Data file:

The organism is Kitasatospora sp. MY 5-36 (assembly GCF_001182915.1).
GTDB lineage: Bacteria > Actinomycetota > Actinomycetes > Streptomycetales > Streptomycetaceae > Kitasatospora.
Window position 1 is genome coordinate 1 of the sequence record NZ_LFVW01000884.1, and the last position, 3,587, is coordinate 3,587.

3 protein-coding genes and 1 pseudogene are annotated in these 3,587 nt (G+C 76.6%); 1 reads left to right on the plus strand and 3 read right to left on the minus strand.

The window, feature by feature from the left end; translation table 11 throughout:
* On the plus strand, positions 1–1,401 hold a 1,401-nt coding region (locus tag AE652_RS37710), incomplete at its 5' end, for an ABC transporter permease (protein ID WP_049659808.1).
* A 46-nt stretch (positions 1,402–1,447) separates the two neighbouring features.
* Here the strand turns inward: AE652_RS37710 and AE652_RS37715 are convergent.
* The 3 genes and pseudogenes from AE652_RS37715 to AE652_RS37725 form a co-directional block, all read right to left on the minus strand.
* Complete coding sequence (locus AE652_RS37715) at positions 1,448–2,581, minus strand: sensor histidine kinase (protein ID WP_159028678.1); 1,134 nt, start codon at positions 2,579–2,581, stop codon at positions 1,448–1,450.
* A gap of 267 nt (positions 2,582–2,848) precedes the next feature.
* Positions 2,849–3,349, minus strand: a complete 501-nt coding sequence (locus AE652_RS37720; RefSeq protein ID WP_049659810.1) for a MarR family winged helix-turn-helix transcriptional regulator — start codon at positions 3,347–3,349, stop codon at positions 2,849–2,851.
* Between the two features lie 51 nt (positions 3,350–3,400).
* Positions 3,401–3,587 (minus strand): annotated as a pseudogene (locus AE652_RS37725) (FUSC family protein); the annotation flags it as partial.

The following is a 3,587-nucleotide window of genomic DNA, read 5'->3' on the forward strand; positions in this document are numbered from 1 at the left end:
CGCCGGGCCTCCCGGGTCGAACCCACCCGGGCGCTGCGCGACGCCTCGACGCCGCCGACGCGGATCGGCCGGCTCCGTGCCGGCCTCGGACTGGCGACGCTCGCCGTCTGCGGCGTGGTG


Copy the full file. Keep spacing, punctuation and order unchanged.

The organism is Kitasatospora sp. MY 5-36 (assembly GCF_001182915.1).
GTDB lineage: Bacteria > Actinomycetota > Actinomycetes > Streptomycetales > Streptomycetaceae > Kitasatospora.
Window position 1 is genome coordinate 1 of the sequence record NZ_LFVW01000884.1, and the last position, 3,587, is coordinate 3,587.

3 protein-coding genes and 1 pseudogene are annotated in these 3,587 nt (G+C 76.6%); 1 reads left to right on the plus strand and 3 read right to left on the minus strand.

The window, feature by feature from the left end; translation table 11 throughout:
* On the plus strand, positions 1–1,401 hold a 1,401-nt coding region (locus tag AE652_RS37710), incomplete at its 5' end, for an ABC transporter permease (protein ID WP_049659808.1).
* A 46-nt stretch (positions 1,402–1,447) separates the two neighbouring features.
* Here the strand turns inward: AE652_RS37710 and AE652_RS37715 are convergent.
* The 3 genes and pseudogenes from AE652_RS37715 to AE652_RS37725 form a co-directional block, all read right to left on the minus strand.
* Complete coding sequence (locus AE652_RS37715) at positions 1,448–2,581, minus strand: sensor histidine kinase (protein ID WP_159028678.1); 1,134 nt, start codon at positions 2,579–2,581, stop codon at positions 1,448–1,450.
* A gap of 267 nt (positions 2,582–2,848) precedes the next feature.
* Positions 2,849–3,349, minus strand: a complete 501-nt coding sequence (locus AE652_RS37720; RefSeq protein ID WP_049659810.1) for a MarR family winged helix-turn-helix transcriptional regulator — start codon at positions 3,347–3,349, stop codon at positions 2,849–2,851.
* Between the two features lie 51 nt (positions 3,350–3,400).
* Positions 3,401–3,587 (minus strand): annotated as a pseudogene (locus AE652_RS37725) (FUSC family protein); the annotation flags it as partial.

The following is a 3,587-nucleotide window of genomic DNA, read 5'->3' on the forward strand; positions in this document are numbered from 1 at the left end:
CGCCGGGCCTCCCGGGTCGAACCCACCCGGGCGCTGCGCGACGCCTCGACGCCGCCGACGCGGATCGGCCGGCTCCGTGCCGGCCTCGGACTGGCGACGCTCGCCGTCTGCGGCGTGGTG